Methodists in Willington
The Methodist Chapel from Station Road February 2010
By far the best represented nonconformist group in records held by Bedfordshire & Luton Archives & Records Service are the Wesleyans Methodists. The first surviving registration of a meeting by them is 1823 when they met in the house of John Robinson and the registration was carried out by the minister, Aquila Barber [ABN1/2, ABN2/202, ABN3/3 and ABN3/51]. The chapel was built and was first registered in 1868 by John Relph, the Wesleyan minister of the Bedford Circuit. It was registered to conduct marriages in 1869.
Bedfordshire & Luton Archives & Records Service has notes compiled by staff on the Willington chapel [CRT130WILL3] from which it appears that the first time Methodists in Willington are mentioned in the Bedford Circuit book was in 1804, those referred to being: Thomas Thordy; Mary Thordy; Sarah Robinson; James Roberts; Thomas Penwright; Ann King and John Kendall. Although, as noted above, a meeting was registered in 1823, Willington nowhere appears in the list of churches taking collections for various causes between 1820 and 1841. From 1842 Willington givers are bracketed with those from Cardington despite the fact that Willington had quite a flourishing little chapel. This is proved by the return for the Ecclesiastical Census of 1851.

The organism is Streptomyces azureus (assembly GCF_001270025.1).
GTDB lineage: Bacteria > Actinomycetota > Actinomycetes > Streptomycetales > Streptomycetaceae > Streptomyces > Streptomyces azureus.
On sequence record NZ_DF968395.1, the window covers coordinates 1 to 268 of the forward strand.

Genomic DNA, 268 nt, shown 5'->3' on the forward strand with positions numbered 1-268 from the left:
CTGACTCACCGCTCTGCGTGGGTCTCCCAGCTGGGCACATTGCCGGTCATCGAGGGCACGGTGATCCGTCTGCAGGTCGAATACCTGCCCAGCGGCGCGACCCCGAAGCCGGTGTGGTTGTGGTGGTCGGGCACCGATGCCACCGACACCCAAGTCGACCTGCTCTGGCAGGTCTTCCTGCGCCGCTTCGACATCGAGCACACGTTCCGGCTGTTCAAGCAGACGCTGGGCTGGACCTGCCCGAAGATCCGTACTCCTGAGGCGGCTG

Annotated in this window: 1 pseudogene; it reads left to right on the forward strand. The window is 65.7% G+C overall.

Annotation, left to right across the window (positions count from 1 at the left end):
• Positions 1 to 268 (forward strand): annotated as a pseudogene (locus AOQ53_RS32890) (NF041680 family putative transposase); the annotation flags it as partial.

The secular authorities wished to know how many people in the country attended worship and the rough proportions for each denomination. Thus a census of worshippers was held on Sunday 30th March 1851. It was not a particularly popular exercise and the day itself, cold, wet and unpleasant, did not exactly encourage people to go outdoors. Nevertheless, Thomas Twitchell reported that there had been forty people attending morning service in a chapel with seats for fifty and that this was about average. Cardington, however, was clearly a larger meeting as it had seats for nearly 150 and had more tha that number attending that morning.
The chapel built in 1868 was first mooted in 1860 when the circuit gave leave for it to be built, subject to the landowner, the Duke of Bedford, giving the land. By 1864 the Methodist cause in Willington had around 20 members and in 1867 once more the circuit gave leave to erect a chapel if the Duke would grant a site. When he did so, the following year, the Duke stipulated that he would not sell land for the site but would grant one provided the chapel was only built of wood or iron.
Plans showing the west elevation of the Methodist chapel in 1987 [PCWillington18/22]
That chapel was in Station Road on the site of modern council houses. Later in the century it was moved across the road, on rollers, and encased in brick, giving the core of building which stands today. In 1986 the chapel was extended as the image , taken from the plans [PCWillington18/22], shows.
The Methodist Church from Chapel Lane February 2010
In 1932 the Wesleyan Methodists joined with the Primitive Methodists and United Methodists in creating The Methodist Church of Great Britain. At the time of writing  the Methodist chapel remains a place of worship. The building is also used by other village groups as a place in which to hold meetings.